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Post Thu Apr 25, 2013 10:34 am
DOES LEGACY MATTER?

Some applicants have had family members or relatives attend the universities they are applying to - and the question that inevitably comes up is: does it matter?

In short, it does to varying degrees.

First, "legacy" tends to mean *immediate* family members (parents, siblings) and spouses. So your uncles, aunts, cousins, grandparents, in-laws, long-term girlfriend/boyfriend/fiance/fiancee etc won't really count as legacy.

Secondly, it matters more if your immediate family member was an alum of the business school itself (and not just the parent university). It's not make or break, but if you're on the margins, it can really help. If your immediate family member was an alum of another school within the university (i.e. they went to the university's medical school), it will be marginal.

Finally, it tends to matter more with certain universities, particularly those in the Ivy League (Harvard, Penn, Columbia, Dartmouth, Yale, Cornell). With certain private universities like Stanford, Duke, Northwestern and NYU, it can also help (but they don't care quite as much as the Ivies). For public universities like Berkeley, UCLA, Michigan and Virginia, it will likely be marginal at best. And finally, for MIT - it is known not to matter at all, since institutionally they seem to pride themselves on being the antithesis of the Ivies. Of course none of this is "official" as no school will ever admit openly that legacy makes a difference, but it does.

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emahir Newbie | Next Rank: 10 Posts Default Avatar
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Post Sun May 12, 2013 7:11 am
Dear Alex,
I've been a regular at your replies on various B-School forums..

I have acceptance from ND (100% tuition waiver) & UNC KFBS.

It would be great if you could advice, what you would have done given the choices I have. To study at UNC, I would have to take up loans including the co-signer one to finance the program.
Can it be a risk worth avoiding or taking in the long run?

Here is my profile in brief:
Education - Engineering from Delhi University (GPA-7.2/10)
Work Exp - 12 years (Working as a Program Manager with a top mobile co.)
Have been leading medium to large teams
Extensively travelled to US, EU, Japan, Korea for business (~2 years outside India)
GMAT - 750 (Q50, V41)
Activities - not much except, Sports, painting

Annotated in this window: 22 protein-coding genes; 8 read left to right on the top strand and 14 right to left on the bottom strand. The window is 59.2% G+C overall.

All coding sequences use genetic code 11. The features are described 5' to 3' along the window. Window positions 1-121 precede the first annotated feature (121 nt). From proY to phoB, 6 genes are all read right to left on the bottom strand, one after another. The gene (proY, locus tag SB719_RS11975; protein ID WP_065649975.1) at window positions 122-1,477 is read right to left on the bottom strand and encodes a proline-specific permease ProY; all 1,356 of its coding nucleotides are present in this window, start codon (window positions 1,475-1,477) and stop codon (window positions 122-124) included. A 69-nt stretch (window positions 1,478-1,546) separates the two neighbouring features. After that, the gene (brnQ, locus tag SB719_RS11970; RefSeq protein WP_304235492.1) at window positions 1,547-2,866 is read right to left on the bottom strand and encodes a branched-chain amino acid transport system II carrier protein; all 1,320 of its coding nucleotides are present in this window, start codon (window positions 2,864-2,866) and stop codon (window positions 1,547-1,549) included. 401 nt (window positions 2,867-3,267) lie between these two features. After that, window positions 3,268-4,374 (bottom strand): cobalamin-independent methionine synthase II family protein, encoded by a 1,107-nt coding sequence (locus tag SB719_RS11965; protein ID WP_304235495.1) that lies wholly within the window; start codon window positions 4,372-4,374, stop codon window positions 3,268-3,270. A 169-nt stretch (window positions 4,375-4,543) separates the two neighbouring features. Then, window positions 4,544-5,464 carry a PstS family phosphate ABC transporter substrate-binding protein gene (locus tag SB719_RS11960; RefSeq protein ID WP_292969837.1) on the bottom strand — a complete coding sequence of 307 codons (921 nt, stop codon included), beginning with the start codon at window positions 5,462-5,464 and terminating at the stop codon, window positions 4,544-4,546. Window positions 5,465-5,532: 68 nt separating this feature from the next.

Post MBA - Continue in Technology, specialize in product planning and marketing

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Post Sun May 12, 2013 9:17 am
emahir wrote:
Dear Alex,
I've been a regular at your replies on various B-School forums..

I have acceptance from ND (100% tuition waiver) & UNC KFBS.

It would be great if you could advice, what you would have done given the choices I have. To study at UNC, I would have to take up loans including the co-signer one to finance the program.
Can it be a risk worth avoiding or taking in the long run?

Here is my profile in brief:
Education - Engineering from Delhi University (GPA-7.2/10)
Work Exp - 12 years (Working as a Program Manager with a top mobile co.)
Have been leading medium to large teams
Extensively travelled to US, EU, Japan, Korea for business (~2 years outside India)
GMAT - 750 (Q50, V41)
Activities - not much except, Sports, painting
Post MBA - Continue in Technology, specialize in product planning and marketing
Congrats on the admits! I would take the free education - both are decent schools, but UNC isn't miles better than ND, and you will thank yourself for being debt free as you enter the job market post-MBA.

Another way to look at it is if you take on a loan, the estimated loan payments are roughly $1,000 per month for every $100,000 in debt (assuming a 15 year term) - and maybe more since the interest rates on student loans these days are unreasonably high. Furthermore, these loan payments are NOT tax deductible (neither the interest nor the principal) if you make more than $80,000 per year (which is a reasonable assumption to make coming out of b-school). So this is after-tax money.

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kedar Newbie | Next Rank: 10 Posts Default Avatar
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Post Wed Jun 05, 2013 9:01 pm
I want to check with you about my candidature. What schools do you suggest.

Thanks for sharing your insights.

GMAT: 710 (92%) [ Q: 50 (92%); V:35 (69%) ]

Education:
MS in Computers [GPA: 3.7]
Btech in computer [First Class with Distinction / 3.8 GPA]

Demographics:
IT / Indian / Male / Age 31

Work
Company: Top IT company- 7 years. Part of Enterprise Resource Planning business that helps companies use technology to help make an impact on their customers, environment, and at the same time, save expenses and realize profits.

Impact

helped enforce new guidelines by W3C regulating body that made internet accessible to people suffering with Alzheimer’s disease.

Part of KY Agricultural weather center to provide county wise weather forecast to the farmers in USA to help them make effective farm management decisions in USA. Right from potential evaporation, to live stock heat and cold stress information is made available to them using precision(hourly weather change) to extended ( 6 hours gap) forecasts.

Motorcycle group - fun group that we formed to organize tours, and short rides. sometimes we mix fun rides with something related to community

Awards:
1. Project Leader for the United Way of King County, a non-profit that solves communities’ toughest challenges.
2. MSN Team Award 2008 for proactive spirit and contribution to build cross team effort.